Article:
DEADLY ROUGH SEAS
By NEWSDAY STAFF Monday, March 11 2013
AN ELDERLY man from Switzerland, who failed to heed warnings from management at the Tobago resort where he was staying, not to go into the rough seas, drowned when his kayak was tossed and then turned over by massive waves off the coast at Culloden Bay yesterday.
The body of Rene Albert Dietschi was recovered by Coast Guard officials at about 12.45 pm. Newsday was told that Dietschi was warned by officials at the Eco resort not to go into the sea after the Met Office last week warned of several days of rough and dangerous sea conditions.
Dietschi ignored these warnings and at 11 am, took to the sea in his kayak. At that time, police reported, Culloden Bay which is usually calm and serene, was beginning to get very choppy with waves crashing one after the other onto the surf. The man soon disappeared under the rough seas and a report was made to the Moriah Police.
His body was recovered at about 12.45 pm and taken to the morgue at Scarborough General Hospital. Last night, officials in Tobago were attempting to get in contact with Dietschi’s relatives in Switzerland to formally notify them of his death. An autopsy is expected to be done shortly.
Fishermen at Charlotteville on Tobago’s far north-east coast, as well as other fishing districts on the sister isle, have heeded the Met Office’s warnings and pulled their boats out of the water as a precautionary measure.
Over in Trinidad, while many people were disappointed by the lack of giant waves as was predicted to hit the North coast yesterday, sea goers did face very rough waters which at times, prevented typical bathing activities.
Life guards were present at several beaches along the North Coast including Maracas, Tyrico, Las Cuevas and even Blanchisseuse. At the Maracas Fishing Village, several boats were pulled high onto the shore, as large waves pushed sea water close to the roadway. Similar precautionary measures were taken by fishermen in Las Cuevas, although some boats were still seen floating on the waters of the bay.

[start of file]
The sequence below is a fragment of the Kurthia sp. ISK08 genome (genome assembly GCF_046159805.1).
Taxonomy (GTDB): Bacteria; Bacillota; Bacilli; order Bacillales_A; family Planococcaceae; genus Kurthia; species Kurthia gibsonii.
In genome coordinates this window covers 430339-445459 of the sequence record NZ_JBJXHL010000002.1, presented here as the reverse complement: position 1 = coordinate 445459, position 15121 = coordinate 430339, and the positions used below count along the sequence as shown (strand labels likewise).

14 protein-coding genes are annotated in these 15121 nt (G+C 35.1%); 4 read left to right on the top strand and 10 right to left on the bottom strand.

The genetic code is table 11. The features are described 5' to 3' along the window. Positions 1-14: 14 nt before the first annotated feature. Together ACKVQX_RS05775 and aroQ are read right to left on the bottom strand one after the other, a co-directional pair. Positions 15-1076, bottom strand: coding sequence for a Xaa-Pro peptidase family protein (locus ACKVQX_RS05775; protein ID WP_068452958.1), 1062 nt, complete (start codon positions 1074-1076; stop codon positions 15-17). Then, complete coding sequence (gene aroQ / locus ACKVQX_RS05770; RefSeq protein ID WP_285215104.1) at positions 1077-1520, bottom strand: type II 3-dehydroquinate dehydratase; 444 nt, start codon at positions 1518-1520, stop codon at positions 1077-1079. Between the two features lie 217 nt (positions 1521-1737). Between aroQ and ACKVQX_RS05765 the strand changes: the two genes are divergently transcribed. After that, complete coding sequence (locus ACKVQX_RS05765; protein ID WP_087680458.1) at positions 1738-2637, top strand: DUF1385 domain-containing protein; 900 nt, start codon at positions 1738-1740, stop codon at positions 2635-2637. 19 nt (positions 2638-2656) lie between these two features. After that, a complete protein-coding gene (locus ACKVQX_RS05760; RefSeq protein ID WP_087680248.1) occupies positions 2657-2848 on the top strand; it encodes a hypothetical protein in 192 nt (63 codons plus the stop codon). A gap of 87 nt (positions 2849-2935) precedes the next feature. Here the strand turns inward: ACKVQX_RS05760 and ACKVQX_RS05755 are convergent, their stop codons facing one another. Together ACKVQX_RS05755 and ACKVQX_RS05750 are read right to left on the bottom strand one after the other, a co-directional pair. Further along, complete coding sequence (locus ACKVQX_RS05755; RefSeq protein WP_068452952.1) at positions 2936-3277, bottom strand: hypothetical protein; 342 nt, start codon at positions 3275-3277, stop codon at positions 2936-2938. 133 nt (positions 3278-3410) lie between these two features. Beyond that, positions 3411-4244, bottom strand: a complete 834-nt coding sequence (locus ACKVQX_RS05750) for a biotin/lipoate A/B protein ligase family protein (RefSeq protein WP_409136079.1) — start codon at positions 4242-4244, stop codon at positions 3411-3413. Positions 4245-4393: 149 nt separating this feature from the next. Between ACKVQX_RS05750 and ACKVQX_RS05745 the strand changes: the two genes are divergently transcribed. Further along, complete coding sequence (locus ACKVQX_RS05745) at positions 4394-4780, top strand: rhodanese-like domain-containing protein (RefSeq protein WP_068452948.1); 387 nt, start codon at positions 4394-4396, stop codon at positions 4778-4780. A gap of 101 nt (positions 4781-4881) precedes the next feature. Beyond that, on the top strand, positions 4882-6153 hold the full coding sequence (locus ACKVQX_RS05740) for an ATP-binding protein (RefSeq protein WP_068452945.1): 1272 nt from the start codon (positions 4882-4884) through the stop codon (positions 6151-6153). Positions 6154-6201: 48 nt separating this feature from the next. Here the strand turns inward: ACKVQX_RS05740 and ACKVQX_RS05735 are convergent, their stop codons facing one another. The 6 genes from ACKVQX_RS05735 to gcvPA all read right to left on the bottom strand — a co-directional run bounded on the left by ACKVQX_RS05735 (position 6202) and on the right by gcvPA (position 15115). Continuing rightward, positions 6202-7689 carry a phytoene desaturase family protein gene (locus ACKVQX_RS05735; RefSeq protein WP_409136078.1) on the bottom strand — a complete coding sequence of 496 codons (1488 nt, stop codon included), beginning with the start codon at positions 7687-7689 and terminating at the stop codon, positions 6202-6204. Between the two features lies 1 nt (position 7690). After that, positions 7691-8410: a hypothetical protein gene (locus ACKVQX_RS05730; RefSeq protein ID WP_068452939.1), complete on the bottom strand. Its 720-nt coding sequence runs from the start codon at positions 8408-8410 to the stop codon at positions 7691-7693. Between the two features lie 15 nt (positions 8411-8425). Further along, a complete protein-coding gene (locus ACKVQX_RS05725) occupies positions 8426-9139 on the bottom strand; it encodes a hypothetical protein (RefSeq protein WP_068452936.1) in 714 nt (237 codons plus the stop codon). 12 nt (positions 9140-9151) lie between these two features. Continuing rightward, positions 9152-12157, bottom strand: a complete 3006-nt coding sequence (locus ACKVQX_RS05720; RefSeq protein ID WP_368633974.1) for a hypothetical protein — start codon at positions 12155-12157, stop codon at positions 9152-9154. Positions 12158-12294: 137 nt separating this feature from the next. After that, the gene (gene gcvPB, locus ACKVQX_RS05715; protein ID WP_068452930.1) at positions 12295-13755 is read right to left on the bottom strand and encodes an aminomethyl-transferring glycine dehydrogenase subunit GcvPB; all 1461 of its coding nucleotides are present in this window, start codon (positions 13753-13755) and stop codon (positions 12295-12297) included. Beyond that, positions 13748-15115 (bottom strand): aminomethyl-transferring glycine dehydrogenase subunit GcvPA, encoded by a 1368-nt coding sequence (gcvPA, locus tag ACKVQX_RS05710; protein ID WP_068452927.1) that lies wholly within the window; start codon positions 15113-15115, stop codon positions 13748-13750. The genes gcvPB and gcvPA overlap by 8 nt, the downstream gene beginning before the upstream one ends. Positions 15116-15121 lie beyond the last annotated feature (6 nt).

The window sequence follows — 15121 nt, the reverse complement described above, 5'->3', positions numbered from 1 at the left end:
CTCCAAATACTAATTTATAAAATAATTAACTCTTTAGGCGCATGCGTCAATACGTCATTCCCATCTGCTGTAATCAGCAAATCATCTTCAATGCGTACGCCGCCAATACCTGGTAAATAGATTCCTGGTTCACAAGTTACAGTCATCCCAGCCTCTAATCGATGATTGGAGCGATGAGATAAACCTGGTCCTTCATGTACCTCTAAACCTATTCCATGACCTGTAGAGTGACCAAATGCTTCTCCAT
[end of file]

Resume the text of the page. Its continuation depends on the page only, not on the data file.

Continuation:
In Tyrico, which is usually calm and idyllic, waves some as high as six feet crashed onto the shore with the sound almost like that of thunder. Very few persons ventured into the rough water.
In Blanchisseuse, the sea was rougher and choppier than usual with only one brave man seen venturing into the churning water. Asked why he was not heeding the Met Office’s precaution, the man who asked not to be identified, simply said, “the water isn’t that bad. I can’t understand why people are not bathing..it’s just rough. But to me you can’t come to the beach and not bathe.”
Speaking to Newsday yesterday, the Office of Disaster Preparedness and Management (ODPM)’s Chief Executive Officer Dr Stephen Ramroop, said that his organisation had spent the entire day monitoring the nation’s coast lines.
He noted that officials from the ODPM were working in conjunction with lifeguards throughout the country as well as officials from disaster units of the various regional corporations, in keeping a close eye at the magnitude of the swells, and the damage, if any, that they may cause.
“Right now we are all working together to gather and combine our information and see what intervention is needed, if any. The ODPM also has aerial coordinators at beaches throughout the country. I can say definitively one was at Maracas for the majority of the day, and the others were visiting other beaches along the North and East Coasts.
“We have them there so that if the situation did indeed get really bad, we would be able to respond quickly. So to that end we were given the option as well of a National Security Helicopter to do a fly by of these areas to see the extent of any damage.
“As of right now (4.30 pm) we have not opted to use the helicopter, as our field reports have informed us that while the situation is rougher than normal, the situation at these beaches are indeed manageable.
“But we are wary and we want to reiterate caution to all those who engage in any sea faring activities over the next coming days,” Ramroop said.